There was a lot of mystery with Phantom Trigger. From the cover art alone, one can tell that this game is different and has something unique about it. After playing and completing the game on the Nintendo Switch, developer Bread Team did manage to inject some fantastic moments into this title, but didn’t put as much thought into other components. That’s not to say that Phantom Trigger is a bad game- you just likely won’t be picking it up after you beat the main story (if you manage to get that far).
Phantom Trigger is available now for Nintendo Switch.
The story is easily the part where Phantom Trigger struggles the most. The game opens with a couple talking about breakfast. All of a sudden, Stan (your character), passes out on the ground. After that, you’re taken to the Neon Realm, where you’ll be faced with a manner of demons to fight and challenges to overcome. The story could’ve taken this and made an interesting premise for itself, but unfortunately, Phantom Trigger instead makes things more complicated.
The game tells two different stories: one in the real world with Stan, and one in the Neon Realm with Outsider (where you’ll spend the majority of the game). It attempts to merge these two storylines at some point in the game, but it never completely clicked. I still left the title with more questions than answers. Had tinyBuild just told a simpler story where Outsider had been some special medicine who had to fight diseases, that would’ve been much more welcome.
It’s also worth mentioning that the cutscenes (especially in the real world) aren’t very fun to watch. Like any game stylized after the old days, it brings up face shots of each of the characters when they talk. However, there is no difference in expression when they’re saying different things, which severely breaks the immersion as well as my interest. There was nothing to get me invested in these characters, and it got to the point where I would’ve rathered just skip through the cutscenes.
Phantom Trigger also features a story structure where you decide a lot of the dialogue. These choices then shape how the story ends (there are 4 different endings), but to be honest, it never felt like I was changing the nature of the game, and the ending I got was frustrating, to say the least.
Now that we got a lot of the negativity out of the way, we can get into the meat of Phantom Trigger: the gameplay. From start to finish, this game is an action game. You’ll gain access to three attacks: an ice sword, a fire fist, and a whip. Each attack functions a little bit differently and can be combined with the others to perform special combos that you unlock as you level up each weapon.
These different weapons go a long way to make each encounter feel different. You could get in close to execute a few swipes with your ice blade, or you could pull enemies to you with your whip. It’s all about knowing how each enemy type behaves and how best to handle them.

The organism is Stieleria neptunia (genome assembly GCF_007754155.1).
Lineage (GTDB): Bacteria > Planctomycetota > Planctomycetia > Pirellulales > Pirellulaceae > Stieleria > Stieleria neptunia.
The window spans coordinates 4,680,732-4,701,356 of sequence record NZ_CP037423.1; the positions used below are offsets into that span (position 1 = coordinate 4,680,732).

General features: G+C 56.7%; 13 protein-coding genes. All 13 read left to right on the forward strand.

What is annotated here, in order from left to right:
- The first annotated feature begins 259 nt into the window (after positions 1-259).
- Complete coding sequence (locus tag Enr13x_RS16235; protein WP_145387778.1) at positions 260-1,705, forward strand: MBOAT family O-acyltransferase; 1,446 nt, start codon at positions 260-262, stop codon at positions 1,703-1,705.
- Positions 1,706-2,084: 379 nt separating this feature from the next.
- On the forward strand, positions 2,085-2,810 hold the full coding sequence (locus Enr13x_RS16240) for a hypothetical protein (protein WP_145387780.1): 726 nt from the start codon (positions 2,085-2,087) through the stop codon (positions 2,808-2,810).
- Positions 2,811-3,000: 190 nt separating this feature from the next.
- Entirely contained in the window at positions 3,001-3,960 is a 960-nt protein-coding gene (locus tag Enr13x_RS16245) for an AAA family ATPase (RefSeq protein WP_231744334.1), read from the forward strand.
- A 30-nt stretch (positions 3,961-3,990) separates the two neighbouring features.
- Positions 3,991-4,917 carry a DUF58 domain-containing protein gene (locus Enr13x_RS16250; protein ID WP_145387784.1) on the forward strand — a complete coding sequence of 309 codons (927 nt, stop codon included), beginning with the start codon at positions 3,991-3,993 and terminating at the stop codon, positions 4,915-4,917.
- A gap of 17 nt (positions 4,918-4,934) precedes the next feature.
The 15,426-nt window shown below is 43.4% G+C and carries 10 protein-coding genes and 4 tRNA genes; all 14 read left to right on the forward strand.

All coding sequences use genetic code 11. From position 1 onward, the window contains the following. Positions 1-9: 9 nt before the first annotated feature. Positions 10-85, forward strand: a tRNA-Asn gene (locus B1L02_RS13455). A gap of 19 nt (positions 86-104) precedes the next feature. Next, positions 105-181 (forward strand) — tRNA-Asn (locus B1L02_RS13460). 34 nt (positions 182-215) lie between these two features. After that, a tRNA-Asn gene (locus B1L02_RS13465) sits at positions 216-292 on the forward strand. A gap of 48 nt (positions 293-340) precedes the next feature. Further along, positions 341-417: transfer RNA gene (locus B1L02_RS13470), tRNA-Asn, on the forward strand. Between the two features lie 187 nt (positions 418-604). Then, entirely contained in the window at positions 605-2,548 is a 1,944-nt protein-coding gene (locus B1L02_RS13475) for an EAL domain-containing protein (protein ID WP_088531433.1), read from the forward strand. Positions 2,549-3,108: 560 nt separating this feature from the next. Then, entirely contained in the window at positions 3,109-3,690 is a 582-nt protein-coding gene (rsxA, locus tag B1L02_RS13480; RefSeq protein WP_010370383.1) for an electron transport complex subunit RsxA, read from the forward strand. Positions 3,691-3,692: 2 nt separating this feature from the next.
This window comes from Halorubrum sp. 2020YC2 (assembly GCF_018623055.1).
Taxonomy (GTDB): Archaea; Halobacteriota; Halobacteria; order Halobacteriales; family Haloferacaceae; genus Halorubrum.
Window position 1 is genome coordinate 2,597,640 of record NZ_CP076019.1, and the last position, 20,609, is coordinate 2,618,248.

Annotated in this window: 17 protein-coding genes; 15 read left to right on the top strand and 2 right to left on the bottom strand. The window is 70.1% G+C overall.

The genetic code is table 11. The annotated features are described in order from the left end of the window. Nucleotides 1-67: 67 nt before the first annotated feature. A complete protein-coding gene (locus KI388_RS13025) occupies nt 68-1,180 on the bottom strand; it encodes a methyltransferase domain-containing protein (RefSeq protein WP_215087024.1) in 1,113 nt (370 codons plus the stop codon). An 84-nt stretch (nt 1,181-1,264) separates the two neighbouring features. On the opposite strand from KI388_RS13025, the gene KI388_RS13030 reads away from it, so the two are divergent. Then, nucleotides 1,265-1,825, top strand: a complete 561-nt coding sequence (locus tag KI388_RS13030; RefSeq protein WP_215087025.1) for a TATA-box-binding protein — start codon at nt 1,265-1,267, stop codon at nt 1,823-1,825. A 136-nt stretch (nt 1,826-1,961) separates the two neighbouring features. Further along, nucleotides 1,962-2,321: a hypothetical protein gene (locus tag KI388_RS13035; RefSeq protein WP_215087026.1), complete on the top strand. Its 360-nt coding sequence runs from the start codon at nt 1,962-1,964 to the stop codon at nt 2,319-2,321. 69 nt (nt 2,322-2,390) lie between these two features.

On the subject of enemy types, Phantom Trigger introduces more as the story moves along, but doesn’t give you enough different encounters to make it feel fresh. The same enemies you fight in the beginning are the same enemies you’ll fight in the end of the game. You’ll see some new faces in each of the five worlds you travel to, but it won’t stop the standard demons from blocking your path.
Furthermore, while you can upgrade your weapons to unlock better combos, it never changes your damage output, meaning each battle can feel a little tedious as you always have to go through the same motions to deal with specific enemies. I would’ve appreciated some stat upgrades in this regard. Also, because you max out your different weapons, you no longer have any incentive to stay and fight the enemies and can just run or teleport past them to progress as quickly as possible.
Something I appreciated in Phantom Trigger is that it doesn’t hold anything back. From the get go, the difficulty is automatically set to Hard. You can change it to Normal at any time, as it doesn’t affect how the game plays or your progression whatsoever. That said, either route you go, this game is tough. You always have to think before rushing into a situation and learn to prioritize which enemies to target first. It requires you to always think on your feet, and that’s simply good game design.
There are five worlds in Phantom Trigger, and each of them presents a different obstacle you must overcome to move to that area’s boss. One world could have you going down different routes to fetch items and another could see you escorting a mine cart to harvest some gold. These little mechanics go a long way to make each world feel unique. Furthermore, the boss battles in each world are excellent. Each one is drastically different from the last and has a different way of defeating them. It’s not a cheap way either- you’ll have to learn to use each of your weapons and teleport effectively in order to overcome them. They’re easily the best part of Phantom Trigger. That said, a lot of the worlds are designed to so confusingly (and the game tells you absolutely nothing about what to do) that I got lost a few times and had to talk to other people who played the game for help on where to go.
Something else that perplexed me was the supporting cast. At the end of each world